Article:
Banksias are everyone’s favourites, and I’ve not met a person yet who doesn’t want a banksia, or three, in their garden. Their beautiful stiff bottlebrush-type flower spikes are so showy. Their gnarled woody banksia-cones are so decorative. Their foliage is so interesting. And their (often twisted) architectural form is a relaxed and welcome change from the almost-too-perfect symmetry of the typical garden plant.
So… what banksias to grow here in FNQ?
Well, be careful what books and magazines you read, or you might end up very disillusioned and disappointed.
Most glossy books and magazines are written for the southern Australian market, based around the capital cities of Brisbane, Sydney and Melbourne where the great bulk of Australians live. And they feature all those out-of-this-world banskias from WA which just make your mouth water looking at the photos. The trouble is that the climate of WA and southern Australia is pretty well the opposite of our climate here in FNQ. Where they have hot dry summers, we have hot wet summers. Where they have cold wet winters, we have warm dry winters. So plants adapted to the climate of southern and western Australian simply can’t cope up here, and usually melt away pretty rapidly when they encounter there first tropical wet season.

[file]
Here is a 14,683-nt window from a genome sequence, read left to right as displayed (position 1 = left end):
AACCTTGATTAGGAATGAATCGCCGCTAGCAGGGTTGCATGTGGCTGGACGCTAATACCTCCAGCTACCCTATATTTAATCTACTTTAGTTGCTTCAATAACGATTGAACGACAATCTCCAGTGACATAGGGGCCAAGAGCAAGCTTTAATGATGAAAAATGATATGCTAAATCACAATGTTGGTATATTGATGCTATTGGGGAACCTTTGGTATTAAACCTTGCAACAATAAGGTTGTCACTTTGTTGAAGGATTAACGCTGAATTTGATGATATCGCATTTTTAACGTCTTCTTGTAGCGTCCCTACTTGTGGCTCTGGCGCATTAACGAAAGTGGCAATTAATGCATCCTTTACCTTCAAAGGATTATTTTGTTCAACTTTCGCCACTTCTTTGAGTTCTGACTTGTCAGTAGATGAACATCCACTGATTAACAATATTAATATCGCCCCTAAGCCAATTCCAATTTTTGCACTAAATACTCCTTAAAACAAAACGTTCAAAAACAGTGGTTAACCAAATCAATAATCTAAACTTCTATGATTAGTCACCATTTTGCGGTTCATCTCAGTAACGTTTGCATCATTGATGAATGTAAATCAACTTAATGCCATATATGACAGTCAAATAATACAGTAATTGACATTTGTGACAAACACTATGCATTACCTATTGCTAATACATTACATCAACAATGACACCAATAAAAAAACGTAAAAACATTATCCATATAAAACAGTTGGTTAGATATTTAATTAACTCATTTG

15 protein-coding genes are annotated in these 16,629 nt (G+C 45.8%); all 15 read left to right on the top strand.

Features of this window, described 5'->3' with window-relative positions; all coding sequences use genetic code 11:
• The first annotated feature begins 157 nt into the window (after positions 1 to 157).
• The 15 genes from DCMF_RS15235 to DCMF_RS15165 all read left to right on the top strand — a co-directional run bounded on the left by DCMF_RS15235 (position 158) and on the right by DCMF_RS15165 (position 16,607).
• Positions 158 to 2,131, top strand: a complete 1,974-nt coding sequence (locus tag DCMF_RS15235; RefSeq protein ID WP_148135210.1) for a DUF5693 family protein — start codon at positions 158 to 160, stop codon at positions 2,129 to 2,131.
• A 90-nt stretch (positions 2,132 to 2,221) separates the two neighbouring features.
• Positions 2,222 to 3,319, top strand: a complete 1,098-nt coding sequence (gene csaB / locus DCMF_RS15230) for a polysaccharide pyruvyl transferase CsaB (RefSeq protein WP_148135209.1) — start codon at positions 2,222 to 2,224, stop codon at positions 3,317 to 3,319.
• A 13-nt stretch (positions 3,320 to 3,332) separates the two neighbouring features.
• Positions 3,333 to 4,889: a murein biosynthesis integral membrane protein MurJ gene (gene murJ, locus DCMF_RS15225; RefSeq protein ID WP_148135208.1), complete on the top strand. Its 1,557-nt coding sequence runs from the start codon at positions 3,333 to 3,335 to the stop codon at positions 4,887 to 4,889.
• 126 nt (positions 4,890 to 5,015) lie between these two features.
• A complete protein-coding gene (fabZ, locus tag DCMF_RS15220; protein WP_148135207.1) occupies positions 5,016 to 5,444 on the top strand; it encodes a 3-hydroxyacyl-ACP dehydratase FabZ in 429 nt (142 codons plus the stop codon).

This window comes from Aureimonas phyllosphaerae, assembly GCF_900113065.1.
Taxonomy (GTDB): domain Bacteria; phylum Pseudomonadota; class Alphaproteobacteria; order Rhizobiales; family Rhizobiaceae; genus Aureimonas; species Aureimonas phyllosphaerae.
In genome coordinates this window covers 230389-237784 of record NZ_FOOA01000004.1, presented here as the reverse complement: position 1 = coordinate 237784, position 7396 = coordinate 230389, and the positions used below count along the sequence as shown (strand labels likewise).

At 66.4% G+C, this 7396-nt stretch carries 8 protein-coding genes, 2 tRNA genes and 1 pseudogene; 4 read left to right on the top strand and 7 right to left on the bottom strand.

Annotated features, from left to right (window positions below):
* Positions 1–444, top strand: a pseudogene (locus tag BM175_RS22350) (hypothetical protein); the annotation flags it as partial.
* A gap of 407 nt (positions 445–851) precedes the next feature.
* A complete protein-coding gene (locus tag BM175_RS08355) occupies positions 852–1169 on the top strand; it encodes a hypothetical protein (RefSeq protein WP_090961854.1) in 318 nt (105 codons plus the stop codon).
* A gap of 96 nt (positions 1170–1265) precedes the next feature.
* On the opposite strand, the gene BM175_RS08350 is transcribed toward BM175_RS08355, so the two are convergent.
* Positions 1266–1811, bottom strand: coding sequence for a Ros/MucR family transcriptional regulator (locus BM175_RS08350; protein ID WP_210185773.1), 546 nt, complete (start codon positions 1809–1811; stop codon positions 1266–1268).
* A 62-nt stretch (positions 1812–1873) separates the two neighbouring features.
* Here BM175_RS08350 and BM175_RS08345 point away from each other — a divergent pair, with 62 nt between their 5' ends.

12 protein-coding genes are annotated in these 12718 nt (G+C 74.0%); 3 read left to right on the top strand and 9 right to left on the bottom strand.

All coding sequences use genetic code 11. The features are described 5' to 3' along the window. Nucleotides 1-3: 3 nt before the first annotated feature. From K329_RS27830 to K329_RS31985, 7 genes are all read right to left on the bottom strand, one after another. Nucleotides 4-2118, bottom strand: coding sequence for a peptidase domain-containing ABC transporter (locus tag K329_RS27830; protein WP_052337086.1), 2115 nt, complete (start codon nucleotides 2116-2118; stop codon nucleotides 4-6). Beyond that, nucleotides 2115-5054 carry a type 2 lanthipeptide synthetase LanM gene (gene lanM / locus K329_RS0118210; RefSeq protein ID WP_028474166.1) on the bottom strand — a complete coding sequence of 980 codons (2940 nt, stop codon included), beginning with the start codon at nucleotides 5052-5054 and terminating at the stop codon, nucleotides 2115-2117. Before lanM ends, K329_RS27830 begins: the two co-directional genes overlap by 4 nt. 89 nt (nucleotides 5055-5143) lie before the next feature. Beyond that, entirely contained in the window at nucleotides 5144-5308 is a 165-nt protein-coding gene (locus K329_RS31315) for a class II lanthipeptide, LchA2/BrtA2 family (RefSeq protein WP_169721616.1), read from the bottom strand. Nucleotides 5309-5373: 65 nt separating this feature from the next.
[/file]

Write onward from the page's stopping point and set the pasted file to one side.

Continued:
So, forget about growing the southern banksia species, and look closer to home. Luckily for us, there’s some beautiful tropical banksias perfectly suited to our climate.
Our favourite is the Hairpin Banksia (Banksia spinulosa), because it’s easy to grow and makes a fantastic display. If you have a dampish spot, then the Swamp Banksia (Banksia robur) is just perfect. And its huge (absolutely huge) dark green serrated leaves, olive green flowers (yes, olive green!) and twisted shape make a stunning statement in your garden. The Hinchinbrook Banksia (Banksia plagiocarpa) is popular amongst flower growers for its blue (yes, blue!) flower spikes. The Mountain Banksia (Banksia aquilonia) loves a cooler, shadier garden. And the Cape York Banksia (Banksia dentata) thrives in sandy soil.
The trouble with banksias is that they’re addictive. Just ask local botanical artist Ian Wallace who set out on a mission to paint every one of Australia’s 80-odd banksia species. Mission complete (wow!), he is now exhibiting his wonderful paintings in the gallery at the Cooktown Botanic Gardens throughout the month of May. If you’re a sucker for banksias, or native flora in general, or just love to feast your eyes on exceptional art-work, then what better excuse could you need to head off to Cooktown in the next week or two?
You’ll be delighted to know that Ian has compiled copies of his beautiful paintings into handy Field Guides, complete with descriptive text. If you’re the slightest bit interested in banksias, then “An Illustrated Guide to Eastern Banksias” by Ian Wallace is a must-have.
Google “Ian Wallace Banksias” and have a browse at www.ianwallacebanksias.com.au.
Do you have a banksia in your garden?
Happy gardening (and see you at Yuruga!),
Peter and Ann